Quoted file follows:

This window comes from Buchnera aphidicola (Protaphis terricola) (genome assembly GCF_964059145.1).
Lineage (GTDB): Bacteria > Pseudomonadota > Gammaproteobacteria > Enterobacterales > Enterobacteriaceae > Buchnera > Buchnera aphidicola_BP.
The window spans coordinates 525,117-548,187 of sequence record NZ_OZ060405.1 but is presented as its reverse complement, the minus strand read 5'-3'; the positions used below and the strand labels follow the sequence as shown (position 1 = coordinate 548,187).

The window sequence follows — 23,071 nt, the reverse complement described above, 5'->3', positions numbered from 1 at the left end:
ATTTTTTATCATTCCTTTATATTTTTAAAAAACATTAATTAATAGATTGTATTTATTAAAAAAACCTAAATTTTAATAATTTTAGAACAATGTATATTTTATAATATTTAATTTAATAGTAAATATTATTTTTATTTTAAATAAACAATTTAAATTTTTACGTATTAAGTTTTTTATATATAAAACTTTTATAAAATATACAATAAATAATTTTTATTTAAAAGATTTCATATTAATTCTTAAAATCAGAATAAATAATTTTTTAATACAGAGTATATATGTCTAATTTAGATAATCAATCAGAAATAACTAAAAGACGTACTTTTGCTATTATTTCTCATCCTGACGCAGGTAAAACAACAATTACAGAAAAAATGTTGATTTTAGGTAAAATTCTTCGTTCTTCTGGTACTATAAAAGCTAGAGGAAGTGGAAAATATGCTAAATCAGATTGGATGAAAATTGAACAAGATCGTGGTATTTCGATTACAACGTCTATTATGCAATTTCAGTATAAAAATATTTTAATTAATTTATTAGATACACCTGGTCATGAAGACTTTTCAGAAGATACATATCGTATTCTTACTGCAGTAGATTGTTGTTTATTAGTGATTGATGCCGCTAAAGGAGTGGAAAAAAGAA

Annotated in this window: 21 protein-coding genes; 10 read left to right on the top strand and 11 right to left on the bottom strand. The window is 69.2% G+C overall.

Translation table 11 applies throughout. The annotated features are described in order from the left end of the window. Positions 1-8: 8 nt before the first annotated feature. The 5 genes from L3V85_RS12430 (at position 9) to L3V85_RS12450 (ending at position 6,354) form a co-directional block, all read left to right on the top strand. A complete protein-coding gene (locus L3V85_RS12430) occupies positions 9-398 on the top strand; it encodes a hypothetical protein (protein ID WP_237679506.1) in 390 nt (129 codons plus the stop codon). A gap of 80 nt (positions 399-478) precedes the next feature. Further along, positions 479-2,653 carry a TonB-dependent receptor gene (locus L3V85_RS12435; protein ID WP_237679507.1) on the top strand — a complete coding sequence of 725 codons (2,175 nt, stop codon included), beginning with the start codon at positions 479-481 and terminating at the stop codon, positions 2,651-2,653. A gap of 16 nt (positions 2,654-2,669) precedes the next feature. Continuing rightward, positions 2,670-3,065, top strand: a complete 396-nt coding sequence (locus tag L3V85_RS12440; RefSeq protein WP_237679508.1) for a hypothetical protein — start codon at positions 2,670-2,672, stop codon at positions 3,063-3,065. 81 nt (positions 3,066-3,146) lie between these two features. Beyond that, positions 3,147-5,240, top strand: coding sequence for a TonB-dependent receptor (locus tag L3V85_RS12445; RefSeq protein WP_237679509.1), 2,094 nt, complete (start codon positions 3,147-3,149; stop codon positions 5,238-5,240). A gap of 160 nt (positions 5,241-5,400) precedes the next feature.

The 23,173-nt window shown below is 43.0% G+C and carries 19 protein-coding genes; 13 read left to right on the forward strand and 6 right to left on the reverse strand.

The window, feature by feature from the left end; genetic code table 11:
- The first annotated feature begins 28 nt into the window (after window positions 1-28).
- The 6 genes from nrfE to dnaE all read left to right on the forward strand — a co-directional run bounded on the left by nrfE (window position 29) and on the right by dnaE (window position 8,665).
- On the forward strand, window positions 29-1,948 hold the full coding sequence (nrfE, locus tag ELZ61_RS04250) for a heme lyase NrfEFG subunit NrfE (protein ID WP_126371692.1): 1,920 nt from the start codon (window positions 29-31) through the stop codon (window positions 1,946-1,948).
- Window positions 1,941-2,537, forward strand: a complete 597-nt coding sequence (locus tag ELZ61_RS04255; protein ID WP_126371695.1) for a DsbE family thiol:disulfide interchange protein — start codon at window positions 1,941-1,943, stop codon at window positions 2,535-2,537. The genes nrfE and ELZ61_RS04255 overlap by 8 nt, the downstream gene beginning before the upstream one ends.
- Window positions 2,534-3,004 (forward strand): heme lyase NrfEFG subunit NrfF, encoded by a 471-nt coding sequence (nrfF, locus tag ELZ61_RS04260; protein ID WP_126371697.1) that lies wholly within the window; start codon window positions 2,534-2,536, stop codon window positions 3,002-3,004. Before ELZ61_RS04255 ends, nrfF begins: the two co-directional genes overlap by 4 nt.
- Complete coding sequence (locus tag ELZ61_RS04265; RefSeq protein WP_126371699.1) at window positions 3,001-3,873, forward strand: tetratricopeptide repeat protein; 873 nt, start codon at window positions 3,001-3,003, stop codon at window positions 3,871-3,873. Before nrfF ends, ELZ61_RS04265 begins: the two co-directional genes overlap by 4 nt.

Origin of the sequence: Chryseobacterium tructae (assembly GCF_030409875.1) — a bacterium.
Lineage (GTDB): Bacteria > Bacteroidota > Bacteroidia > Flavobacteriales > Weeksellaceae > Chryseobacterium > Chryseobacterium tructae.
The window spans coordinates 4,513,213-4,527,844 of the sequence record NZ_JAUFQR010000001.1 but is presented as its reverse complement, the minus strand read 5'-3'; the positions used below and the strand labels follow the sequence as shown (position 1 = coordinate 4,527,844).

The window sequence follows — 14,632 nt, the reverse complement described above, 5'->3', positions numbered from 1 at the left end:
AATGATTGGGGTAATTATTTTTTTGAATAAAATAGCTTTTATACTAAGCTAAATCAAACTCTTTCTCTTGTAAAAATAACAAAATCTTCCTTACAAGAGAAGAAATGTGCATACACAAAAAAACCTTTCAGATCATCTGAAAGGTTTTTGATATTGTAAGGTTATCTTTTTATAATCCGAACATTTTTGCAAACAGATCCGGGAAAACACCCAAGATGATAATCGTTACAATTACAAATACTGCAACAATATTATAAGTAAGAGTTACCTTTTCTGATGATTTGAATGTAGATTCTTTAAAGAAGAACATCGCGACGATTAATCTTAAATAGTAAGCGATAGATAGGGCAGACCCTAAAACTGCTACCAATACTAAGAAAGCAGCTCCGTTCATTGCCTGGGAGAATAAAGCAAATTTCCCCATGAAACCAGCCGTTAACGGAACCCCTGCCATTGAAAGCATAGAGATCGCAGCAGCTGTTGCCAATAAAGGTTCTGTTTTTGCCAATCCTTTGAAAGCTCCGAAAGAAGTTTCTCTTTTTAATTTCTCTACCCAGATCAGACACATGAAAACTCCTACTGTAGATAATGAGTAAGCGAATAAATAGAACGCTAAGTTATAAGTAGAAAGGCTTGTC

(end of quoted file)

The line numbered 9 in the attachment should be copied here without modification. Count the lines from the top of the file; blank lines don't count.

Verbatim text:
The window, feature by feature from the left end; genetic code table 11: